Policy research and education is one advocacy strategy that is available to organizations and groups that want to protect the interests of children and to promote the well-being of children, youth and their families. Data driven advocacy is an important means to inform issues and shape policy debate.

Having data and analysis of the data can help level the playing field when you find yourself opposed by more politically powerful and well-financed interests. It can help you demonstrate the need for action or provide support for your position on needed change.

The internet has put a wealth of information at our fingertips You can find data about the status and needs of children and families in the St. Louis metropolitan area on the Kids’ Data section of this website. You can access state KIDSCount data by county from the Missouri Office of Social and Economic Data Analysis. The Missouri Departments of Social Services, Health & Senior Services, and Elementary & Secondary Education contain a wealth of data. Nationally you can compare Missouri data on children and their families to other states’ data at the Annie E. Casey KidsCount Data Center.

Beyond simply collecting data, it is necessary to understand what the data mean. While it is nice to be armed with statistics, it is better to have taken time to examine and parse the data. If you cannot do this yourself, there are trusted sources that can help you! The Annie E. Casey Foundation, the Kaiser Family Foundation, First Focus, and the National Center on Children in Poverty are examples of places that have information about various aspects of child well-being.

To maximize the impact of data and to use it to effectively advocate for policy change, here are some key questions to consider.
If you take the time to answer these, you are well on your way to being positioned to advocate effectively.

  • What is the problem?
  • Who is affected by the problem? How many children or families are affected?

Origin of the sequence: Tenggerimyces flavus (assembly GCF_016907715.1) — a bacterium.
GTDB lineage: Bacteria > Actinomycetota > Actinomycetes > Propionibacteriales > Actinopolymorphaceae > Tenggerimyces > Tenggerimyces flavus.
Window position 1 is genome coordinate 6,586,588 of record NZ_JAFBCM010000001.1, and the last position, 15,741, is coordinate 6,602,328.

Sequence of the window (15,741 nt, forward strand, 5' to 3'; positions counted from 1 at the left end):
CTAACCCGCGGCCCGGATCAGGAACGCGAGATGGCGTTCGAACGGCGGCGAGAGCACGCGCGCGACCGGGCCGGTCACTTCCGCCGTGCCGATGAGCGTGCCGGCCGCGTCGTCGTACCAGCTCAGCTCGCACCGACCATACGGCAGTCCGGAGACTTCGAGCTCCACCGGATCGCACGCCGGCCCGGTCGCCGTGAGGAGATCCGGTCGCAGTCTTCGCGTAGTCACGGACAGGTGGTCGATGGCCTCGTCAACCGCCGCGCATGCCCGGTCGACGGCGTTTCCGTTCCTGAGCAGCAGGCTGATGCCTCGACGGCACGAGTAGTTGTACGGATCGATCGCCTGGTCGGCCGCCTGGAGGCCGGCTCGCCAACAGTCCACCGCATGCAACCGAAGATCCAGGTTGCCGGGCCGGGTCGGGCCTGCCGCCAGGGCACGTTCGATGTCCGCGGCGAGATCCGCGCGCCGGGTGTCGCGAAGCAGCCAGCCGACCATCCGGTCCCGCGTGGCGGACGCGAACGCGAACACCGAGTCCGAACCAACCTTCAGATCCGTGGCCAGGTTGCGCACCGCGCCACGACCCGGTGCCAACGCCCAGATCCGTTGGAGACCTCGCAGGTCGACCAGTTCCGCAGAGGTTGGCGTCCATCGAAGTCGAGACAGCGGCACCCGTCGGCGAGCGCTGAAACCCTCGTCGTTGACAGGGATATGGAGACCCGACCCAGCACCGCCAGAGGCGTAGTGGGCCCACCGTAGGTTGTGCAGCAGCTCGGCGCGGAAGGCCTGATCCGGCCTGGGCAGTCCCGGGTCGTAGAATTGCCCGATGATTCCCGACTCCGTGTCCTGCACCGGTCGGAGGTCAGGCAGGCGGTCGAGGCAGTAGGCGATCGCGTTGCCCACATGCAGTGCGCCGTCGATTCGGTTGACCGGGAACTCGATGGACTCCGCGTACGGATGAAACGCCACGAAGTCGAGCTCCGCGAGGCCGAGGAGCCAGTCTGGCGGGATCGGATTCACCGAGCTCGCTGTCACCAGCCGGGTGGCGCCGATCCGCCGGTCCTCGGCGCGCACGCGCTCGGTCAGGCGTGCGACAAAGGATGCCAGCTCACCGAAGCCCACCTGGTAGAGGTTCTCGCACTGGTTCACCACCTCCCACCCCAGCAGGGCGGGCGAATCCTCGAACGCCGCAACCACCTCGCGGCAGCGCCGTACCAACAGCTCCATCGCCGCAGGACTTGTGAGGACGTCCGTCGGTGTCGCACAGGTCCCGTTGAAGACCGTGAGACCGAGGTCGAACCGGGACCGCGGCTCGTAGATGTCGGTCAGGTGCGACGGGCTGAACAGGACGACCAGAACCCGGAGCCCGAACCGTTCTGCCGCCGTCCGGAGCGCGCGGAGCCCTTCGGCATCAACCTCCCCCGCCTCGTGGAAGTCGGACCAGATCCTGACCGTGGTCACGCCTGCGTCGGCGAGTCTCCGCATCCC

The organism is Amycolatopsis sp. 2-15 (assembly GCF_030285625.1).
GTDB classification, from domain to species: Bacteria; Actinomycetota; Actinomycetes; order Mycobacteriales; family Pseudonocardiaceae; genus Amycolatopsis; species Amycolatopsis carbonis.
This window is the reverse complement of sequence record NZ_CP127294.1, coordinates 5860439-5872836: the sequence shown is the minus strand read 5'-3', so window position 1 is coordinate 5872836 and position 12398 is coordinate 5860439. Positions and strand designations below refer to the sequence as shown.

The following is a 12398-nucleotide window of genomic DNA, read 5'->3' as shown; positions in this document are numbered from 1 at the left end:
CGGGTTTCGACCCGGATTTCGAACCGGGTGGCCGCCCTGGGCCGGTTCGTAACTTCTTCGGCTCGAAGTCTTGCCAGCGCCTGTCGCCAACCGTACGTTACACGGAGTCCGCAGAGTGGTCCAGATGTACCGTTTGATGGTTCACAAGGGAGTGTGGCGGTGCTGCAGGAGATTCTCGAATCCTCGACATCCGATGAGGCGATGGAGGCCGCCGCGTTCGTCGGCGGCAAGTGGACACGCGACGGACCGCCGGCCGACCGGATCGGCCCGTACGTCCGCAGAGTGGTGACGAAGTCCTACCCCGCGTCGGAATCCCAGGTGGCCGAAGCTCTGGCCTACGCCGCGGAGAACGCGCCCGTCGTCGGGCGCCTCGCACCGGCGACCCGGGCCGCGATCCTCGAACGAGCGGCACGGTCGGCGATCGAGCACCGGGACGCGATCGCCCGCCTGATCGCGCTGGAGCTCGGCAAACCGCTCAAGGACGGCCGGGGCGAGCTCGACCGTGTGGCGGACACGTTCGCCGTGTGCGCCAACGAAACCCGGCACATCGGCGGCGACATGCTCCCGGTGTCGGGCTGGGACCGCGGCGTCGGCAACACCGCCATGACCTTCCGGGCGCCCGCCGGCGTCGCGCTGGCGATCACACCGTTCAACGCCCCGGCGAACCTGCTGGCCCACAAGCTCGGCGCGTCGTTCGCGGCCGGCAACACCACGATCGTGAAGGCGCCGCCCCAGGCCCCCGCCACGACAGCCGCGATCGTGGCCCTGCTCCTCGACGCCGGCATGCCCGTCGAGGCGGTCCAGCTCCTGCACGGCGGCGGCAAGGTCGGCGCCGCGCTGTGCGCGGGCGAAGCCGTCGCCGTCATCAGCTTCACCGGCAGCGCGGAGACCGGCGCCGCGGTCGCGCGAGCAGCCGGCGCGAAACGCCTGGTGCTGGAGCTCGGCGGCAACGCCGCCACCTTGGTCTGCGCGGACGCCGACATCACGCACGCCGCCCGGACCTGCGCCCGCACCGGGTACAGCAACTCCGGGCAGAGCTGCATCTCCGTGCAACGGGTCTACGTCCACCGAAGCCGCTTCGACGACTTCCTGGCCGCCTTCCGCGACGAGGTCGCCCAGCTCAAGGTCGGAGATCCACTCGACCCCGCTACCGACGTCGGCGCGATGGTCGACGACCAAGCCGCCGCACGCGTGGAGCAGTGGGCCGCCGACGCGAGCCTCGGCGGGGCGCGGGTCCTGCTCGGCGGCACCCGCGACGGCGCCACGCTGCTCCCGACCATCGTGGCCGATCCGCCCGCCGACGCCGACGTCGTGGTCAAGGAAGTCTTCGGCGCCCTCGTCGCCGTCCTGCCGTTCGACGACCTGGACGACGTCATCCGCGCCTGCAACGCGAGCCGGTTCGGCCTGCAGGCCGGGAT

• What is the specific aspect of the problem that needs to be addressed?
  • Who is the decision maker(s) that can solve the problem?
  • Who are the key stakeholders  involved in the issue? Who care about it, and why?
  • How can the problem be solved?  Does it take legislative change? Administrative change? Budgetary change?
  • What strategies are available to solve the problem?
  • What resources- policies, program and funding – are currently in place to address the problem?
  • What has been tried here or elsewhere?
  • What evidence exists of a promising approach to solve the problem?
  • What resources are needed to implement the desired strategy(ies) to solve the problem?
  • What outcome indicators will measure the effectiveness of the strategies being sought?

Once the data is collected and policy analysis is complete, you will need to find effective ways to disseminate the information.  Depending on the nature of the problem and its solution, you may want to educate the general public or specific constituencies, as well as policy decision makers. Information and outreach can take a variety of forms. Written reports or policy briefs can be printed or web-based to make information immediately available and accessible over time. Traditional media outreach can include news releases, letters to the editor, commentaries or news conferences. Briefings or webinars offer a more interactive format. And social media such as Facebook and Twitter are valuable vehicles for frequent and rapid dissemination of information.